Salesforce expands encryption options with 'bring your own key'

It could help to alleviate data-sovereignty concerns, one analyst says

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A logo on the front of the Moscone Center in San Francisco.

Credit: Martyn Williams is stepping up its efforts to woo security-conscious businesses by adding "bring your own key" encryption to its Salesforce Shield cloud services.

Introduced a year ago, Shield offers encryption, auditing and event-monitoring functions to help companies build cloud apps that meet compliance or governance requirements. Encryption is based on keys generated by Salesforce using a combination of an organization-specific "tenant secret" and a Salesforce-maintained master one. Originally, secrets and keys in Shield were generated and managed through Salesforce's built­-in key-management infrastructure, accessed through a point-and-click interface.

"That satisfied the needs of the vast majority of customers," said Brian Goldfarb, Salesforce's senior vice president for App Cloud marketing. "But in regulated industries, there are some who want more."

Targeting organizations in such tightly controlled industries -- healthcare and life sciences, for example -- BYOK encryption gives users the option of generating and supplying their own tenant secret to create encryption keys in Shield. They can then manage those tenant secrets independently of Salesforce through their existing hardware security module (HSM) infrastructure, through open-source crypto libraries such as OpenSSL, or through third­-party services such as AWS Key Management Service. Salesforce has also partnered with key-brokering companies including Vormetric and Skyhigh as another administration option.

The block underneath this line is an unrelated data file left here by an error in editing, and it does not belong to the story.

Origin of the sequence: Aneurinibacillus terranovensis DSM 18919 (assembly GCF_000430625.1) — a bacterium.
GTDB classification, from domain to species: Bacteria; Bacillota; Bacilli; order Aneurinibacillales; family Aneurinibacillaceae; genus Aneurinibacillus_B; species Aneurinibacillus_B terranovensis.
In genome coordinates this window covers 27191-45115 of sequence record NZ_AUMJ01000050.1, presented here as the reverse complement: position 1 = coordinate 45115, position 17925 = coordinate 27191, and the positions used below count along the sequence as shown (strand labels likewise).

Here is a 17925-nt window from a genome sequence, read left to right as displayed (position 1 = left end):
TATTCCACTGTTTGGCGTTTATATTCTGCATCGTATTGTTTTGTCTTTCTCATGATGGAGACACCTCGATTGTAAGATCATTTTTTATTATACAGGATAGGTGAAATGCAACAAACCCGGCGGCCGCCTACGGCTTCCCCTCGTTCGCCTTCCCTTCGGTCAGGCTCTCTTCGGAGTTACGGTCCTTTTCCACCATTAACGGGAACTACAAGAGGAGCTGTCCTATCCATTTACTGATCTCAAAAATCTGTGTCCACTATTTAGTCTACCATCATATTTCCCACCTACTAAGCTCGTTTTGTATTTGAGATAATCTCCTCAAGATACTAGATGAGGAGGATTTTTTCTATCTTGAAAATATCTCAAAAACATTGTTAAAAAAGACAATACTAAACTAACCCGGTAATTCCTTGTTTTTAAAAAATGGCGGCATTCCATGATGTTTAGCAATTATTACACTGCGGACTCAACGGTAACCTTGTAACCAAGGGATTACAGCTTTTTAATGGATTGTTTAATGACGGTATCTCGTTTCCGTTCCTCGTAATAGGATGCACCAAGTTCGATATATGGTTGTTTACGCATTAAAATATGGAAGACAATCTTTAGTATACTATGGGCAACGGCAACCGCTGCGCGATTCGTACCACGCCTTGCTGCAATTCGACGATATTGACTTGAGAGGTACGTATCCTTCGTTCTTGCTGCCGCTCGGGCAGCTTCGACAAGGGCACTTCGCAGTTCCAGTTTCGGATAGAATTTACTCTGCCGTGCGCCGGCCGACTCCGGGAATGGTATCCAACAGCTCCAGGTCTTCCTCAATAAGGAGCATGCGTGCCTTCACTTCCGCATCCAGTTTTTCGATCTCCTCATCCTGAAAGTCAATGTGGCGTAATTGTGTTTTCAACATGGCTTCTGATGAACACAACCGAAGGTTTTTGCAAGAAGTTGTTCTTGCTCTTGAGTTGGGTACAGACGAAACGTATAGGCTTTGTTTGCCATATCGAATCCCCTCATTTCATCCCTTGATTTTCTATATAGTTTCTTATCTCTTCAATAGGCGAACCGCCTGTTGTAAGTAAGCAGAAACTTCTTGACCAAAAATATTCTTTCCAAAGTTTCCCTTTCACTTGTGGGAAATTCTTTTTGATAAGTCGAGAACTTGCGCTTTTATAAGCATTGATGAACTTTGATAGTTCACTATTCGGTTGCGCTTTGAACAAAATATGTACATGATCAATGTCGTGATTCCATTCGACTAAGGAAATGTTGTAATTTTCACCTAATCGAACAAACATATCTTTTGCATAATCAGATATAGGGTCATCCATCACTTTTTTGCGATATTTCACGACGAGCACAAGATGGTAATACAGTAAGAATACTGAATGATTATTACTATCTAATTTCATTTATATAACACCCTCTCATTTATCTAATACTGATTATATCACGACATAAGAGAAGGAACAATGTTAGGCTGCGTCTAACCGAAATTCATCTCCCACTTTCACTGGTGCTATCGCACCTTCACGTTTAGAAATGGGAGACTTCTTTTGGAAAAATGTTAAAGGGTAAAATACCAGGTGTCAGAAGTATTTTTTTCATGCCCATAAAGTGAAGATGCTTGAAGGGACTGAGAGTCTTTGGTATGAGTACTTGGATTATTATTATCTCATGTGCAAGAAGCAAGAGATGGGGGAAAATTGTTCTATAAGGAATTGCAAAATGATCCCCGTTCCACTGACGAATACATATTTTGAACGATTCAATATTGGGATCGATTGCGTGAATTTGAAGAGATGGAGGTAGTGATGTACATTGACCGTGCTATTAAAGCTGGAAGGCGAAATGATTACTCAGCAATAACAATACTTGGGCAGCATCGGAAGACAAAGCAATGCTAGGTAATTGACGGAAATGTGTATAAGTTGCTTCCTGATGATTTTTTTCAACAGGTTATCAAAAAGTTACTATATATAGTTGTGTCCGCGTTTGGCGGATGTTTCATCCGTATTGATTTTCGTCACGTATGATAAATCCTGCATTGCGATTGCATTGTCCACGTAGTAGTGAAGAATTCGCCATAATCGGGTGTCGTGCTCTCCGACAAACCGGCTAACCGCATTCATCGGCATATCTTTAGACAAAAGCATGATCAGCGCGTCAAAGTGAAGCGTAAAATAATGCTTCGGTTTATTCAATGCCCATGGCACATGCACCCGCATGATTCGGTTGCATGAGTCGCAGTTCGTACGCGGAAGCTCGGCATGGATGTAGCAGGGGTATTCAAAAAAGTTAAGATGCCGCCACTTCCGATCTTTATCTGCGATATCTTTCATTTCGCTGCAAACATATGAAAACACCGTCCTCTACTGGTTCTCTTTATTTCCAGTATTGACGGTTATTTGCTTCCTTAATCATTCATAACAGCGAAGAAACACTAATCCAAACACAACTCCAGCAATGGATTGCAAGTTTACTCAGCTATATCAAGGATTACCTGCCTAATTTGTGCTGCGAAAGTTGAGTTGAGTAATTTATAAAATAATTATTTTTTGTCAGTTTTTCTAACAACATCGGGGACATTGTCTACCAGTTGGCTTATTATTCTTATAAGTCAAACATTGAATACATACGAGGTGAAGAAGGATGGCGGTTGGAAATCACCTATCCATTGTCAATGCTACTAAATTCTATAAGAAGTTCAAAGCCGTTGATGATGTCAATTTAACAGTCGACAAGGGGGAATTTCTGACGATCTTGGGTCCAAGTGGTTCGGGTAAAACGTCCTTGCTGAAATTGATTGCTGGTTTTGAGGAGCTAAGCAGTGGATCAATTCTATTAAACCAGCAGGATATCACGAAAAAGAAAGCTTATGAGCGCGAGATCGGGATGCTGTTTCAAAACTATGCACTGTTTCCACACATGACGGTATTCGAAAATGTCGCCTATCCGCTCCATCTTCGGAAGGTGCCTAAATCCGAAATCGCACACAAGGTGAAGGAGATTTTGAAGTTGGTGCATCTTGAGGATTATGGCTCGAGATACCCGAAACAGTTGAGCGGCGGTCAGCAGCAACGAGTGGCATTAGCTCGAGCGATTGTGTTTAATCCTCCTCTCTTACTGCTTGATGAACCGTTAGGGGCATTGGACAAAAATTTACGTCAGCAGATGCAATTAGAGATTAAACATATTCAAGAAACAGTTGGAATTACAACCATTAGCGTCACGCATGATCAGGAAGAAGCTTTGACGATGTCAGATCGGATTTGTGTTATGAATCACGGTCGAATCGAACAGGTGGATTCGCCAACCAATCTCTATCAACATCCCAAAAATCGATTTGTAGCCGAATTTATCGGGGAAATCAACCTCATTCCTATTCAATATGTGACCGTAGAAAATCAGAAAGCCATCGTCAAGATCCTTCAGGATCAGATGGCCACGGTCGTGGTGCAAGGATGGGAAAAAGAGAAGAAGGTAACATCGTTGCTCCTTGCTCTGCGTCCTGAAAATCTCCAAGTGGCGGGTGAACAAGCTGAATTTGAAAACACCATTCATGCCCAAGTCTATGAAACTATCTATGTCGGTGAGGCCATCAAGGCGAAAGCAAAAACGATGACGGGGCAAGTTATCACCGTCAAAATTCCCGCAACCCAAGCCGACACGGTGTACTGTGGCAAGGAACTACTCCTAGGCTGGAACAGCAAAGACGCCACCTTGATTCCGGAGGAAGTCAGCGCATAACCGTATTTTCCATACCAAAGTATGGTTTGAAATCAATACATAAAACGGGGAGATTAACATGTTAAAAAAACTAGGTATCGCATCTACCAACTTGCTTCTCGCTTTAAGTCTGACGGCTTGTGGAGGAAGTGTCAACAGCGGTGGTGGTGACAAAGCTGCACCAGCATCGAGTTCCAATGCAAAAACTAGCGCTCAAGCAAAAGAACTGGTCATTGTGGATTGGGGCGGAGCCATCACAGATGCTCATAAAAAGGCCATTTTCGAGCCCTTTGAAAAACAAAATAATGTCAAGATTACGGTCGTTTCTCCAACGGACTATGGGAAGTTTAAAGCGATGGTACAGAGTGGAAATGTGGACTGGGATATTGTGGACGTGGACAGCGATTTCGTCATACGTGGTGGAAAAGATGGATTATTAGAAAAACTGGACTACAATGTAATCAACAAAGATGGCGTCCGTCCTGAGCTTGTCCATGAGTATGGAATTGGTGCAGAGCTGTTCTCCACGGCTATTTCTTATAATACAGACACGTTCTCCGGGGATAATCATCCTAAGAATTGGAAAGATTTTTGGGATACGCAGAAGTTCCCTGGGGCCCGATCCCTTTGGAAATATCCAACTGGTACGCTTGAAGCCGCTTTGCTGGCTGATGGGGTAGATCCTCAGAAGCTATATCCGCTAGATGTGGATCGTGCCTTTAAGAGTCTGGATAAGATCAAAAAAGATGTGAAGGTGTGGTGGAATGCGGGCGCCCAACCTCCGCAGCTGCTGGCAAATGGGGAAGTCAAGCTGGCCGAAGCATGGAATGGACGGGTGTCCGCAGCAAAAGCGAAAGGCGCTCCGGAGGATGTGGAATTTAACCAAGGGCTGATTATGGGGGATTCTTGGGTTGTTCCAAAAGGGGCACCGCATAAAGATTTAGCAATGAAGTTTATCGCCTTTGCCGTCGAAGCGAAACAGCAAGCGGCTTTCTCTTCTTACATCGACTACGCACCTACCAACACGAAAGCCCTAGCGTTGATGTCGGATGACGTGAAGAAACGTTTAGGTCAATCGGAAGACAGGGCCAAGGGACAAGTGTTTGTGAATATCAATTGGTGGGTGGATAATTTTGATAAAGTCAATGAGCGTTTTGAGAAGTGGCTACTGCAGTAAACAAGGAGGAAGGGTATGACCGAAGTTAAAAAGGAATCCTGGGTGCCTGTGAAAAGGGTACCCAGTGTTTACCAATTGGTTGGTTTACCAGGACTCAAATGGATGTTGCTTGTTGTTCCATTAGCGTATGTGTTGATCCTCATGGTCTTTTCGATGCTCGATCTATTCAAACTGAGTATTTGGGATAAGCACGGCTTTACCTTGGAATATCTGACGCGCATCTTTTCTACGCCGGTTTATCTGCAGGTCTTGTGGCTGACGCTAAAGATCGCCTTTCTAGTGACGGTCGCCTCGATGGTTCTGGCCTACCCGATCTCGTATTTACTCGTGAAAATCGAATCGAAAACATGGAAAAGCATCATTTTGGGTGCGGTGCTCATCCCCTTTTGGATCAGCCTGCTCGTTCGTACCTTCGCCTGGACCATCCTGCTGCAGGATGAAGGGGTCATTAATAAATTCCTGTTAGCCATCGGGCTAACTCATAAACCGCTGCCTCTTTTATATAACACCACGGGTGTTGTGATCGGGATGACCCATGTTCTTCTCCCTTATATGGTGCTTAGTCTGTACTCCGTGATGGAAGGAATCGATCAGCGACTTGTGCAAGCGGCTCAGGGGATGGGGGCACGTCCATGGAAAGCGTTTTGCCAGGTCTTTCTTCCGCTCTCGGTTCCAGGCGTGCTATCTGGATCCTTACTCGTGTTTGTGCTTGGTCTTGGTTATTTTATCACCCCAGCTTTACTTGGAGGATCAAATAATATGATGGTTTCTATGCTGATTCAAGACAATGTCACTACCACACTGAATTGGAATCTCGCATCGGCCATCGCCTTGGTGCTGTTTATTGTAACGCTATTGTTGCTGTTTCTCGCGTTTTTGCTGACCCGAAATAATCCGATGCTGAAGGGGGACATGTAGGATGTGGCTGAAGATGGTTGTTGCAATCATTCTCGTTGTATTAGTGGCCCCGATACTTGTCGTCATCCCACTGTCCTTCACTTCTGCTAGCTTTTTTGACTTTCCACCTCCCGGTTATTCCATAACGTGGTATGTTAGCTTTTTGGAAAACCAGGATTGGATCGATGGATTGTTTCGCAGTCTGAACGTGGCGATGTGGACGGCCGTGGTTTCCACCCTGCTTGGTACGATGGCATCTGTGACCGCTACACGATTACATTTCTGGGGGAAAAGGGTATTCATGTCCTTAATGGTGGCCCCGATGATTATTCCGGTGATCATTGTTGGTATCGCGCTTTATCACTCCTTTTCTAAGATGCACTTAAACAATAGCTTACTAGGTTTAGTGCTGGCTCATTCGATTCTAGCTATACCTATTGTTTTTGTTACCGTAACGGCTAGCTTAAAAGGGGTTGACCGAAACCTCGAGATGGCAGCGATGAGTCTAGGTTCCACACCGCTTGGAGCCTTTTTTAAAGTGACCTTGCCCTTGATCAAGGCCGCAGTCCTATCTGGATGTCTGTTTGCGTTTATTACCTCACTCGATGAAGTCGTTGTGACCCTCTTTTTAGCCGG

"This is pretty darn important," said John Kindervag, a vice president with Forrester. "Without the ability to control your own key materials, how can you be sure you and only you are controlling access rights and your own data?"

It will benefit any company that uses data that's "somewhat sensitive and could get them in trouble if it leaks," Kindervag said.

The feature could also help alleviate data-sovereignty concerns by making it easier to encrypt data and control the encryption, he added.

"Eventually, everyone will come to their senses and realize that the real solution for sovereignty is encryption, not building data centers in various countries," Kindervag said.

The new BYOK feature is in pilot testing, with general availability planned for later this year. It will be included at no extra charge with the Salesforce Shield platform-encryption module.

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